May was the busiest month of the year so far for critical security vulnerabilities and patch announcements. Perhaps the most significant was a Microsoft critical security update for Windows. This vulnerability fixes “BlueKeep”, which if exploited, could allow the rapid propagation of malware across networked devices, similar to the WannaCry ransomware attacks of 2017.
Such are the concerns at Microsoft, that they have released BlueKeep patches for their unsupported versions of Windows (i.e. XP, Visa, Server 2003) – a rare occurrence. Researchers from Errata Security claim to have found almost one million internet-connected systems which are vulnerable to the BlueKeep bug.
There were also critical security vulnerabilities and patch releases for Adobe, Drupal, Cisco devices, WhatsApp and Intel processors.
Given the popularity of WhatsApp, it was no surprise news of its vulnerability grabbed headlines around the world. Affecting both iPhone and Android versions of the encrypted mobile messaging app, an Israeli firm (NSO) coded and sold a toolkit which exploited the vulnerability to various government agencies. Dubbed Pegasus, the NSO toolkit granted access to smartphone call logs and text messages, and could covertly enable and record the phone’s camera and microphone.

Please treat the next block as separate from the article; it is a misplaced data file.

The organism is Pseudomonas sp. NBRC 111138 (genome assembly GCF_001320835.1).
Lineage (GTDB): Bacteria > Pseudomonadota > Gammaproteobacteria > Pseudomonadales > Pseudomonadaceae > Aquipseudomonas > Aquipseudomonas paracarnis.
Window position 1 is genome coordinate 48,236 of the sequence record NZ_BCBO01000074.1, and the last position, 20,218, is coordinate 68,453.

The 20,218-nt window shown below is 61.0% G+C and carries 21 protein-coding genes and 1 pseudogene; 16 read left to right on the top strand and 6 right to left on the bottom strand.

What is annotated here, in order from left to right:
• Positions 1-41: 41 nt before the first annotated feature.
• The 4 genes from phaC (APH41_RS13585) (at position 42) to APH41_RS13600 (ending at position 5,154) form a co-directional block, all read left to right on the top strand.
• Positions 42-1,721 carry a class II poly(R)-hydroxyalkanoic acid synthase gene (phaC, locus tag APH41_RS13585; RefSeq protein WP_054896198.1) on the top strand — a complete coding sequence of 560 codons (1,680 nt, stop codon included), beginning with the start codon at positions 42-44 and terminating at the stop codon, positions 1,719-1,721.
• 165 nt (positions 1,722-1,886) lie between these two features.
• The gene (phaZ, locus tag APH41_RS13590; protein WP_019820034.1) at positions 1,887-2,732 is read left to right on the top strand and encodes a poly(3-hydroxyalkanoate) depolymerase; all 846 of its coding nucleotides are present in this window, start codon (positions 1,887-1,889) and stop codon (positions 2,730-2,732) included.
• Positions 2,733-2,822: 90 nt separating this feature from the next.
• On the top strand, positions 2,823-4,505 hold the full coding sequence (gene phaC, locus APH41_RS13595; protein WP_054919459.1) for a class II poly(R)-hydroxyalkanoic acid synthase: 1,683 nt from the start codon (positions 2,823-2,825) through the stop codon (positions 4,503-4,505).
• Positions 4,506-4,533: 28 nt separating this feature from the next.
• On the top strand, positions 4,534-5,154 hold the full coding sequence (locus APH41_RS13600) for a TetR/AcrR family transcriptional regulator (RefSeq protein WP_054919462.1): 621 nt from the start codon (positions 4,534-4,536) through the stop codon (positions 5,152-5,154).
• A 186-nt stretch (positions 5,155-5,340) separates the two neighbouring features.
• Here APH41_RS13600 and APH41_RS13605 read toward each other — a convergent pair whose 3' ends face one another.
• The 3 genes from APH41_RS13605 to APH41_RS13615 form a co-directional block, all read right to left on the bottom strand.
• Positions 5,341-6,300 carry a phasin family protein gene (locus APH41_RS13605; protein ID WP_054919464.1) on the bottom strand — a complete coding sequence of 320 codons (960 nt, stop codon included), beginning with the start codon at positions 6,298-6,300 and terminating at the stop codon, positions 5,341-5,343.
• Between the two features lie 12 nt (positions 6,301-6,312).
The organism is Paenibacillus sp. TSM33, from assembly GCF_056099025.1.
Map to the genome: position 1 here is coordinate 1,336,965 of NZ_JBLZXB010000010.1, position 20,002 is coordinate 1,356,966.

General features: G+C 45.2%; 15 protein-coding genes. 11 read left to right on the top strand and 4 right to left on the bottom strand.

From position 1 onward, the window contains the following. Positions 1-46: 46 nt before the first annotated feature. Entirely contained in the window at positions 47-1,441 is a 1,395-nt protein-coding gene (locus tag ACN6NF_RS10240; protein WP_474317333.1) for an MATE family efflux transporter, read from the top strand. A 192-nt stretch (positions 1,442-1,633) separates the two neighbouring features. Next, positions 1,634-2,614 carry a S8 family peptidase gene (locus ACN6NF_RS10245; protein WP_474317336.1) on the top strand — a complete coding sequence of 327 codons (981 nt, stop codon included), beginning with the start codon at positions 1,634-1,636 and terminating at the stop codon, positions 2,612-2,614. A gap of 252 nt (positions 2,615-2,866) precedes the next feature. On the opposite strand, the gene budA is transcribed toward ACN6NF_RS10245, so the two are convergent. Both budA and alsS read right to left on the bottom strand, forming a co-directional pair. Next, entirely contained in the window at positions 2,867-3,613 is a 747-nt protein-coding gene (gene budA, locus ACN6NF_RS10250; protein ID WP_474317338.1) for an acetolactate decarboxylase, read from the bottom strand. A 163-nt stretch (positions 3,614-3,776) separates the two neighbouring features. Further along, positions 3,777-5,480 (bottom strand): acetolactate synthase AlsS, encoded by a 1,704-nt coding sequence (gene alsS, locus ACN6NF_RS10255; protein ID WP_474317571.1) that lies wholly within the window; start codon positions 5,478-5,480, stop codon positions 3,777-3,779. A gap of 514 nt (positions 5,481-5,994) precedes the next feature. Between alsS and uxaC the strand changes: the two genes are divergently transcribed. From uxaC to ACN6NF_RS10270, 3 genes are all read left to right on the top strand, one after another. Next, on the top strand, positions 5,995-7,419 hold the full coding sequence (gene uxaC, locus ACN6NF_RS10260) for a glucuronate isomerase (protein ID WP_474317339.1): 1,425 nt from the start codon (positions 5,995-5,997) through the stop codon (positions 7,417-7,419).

Interestingly, two breaches went largely unreported. The gift card website for UK pub chain Greene King was hacked, compromising the personal data of the site’s users. Telephone service provider TalkTalk did not inform at least 4,500 of its customers that their personal information had been stolen as part of the 2015 TalkTalk data breach. BBC consumer show Watchdog investigated the breach and found the personal details of approximately 4,500 customers available online after a Google search.
To compound the misery, by the end of May, the Equifax data breach recovery had surpassed $1 billion in costs after it lost 148 million customer records in a 2017 security breach.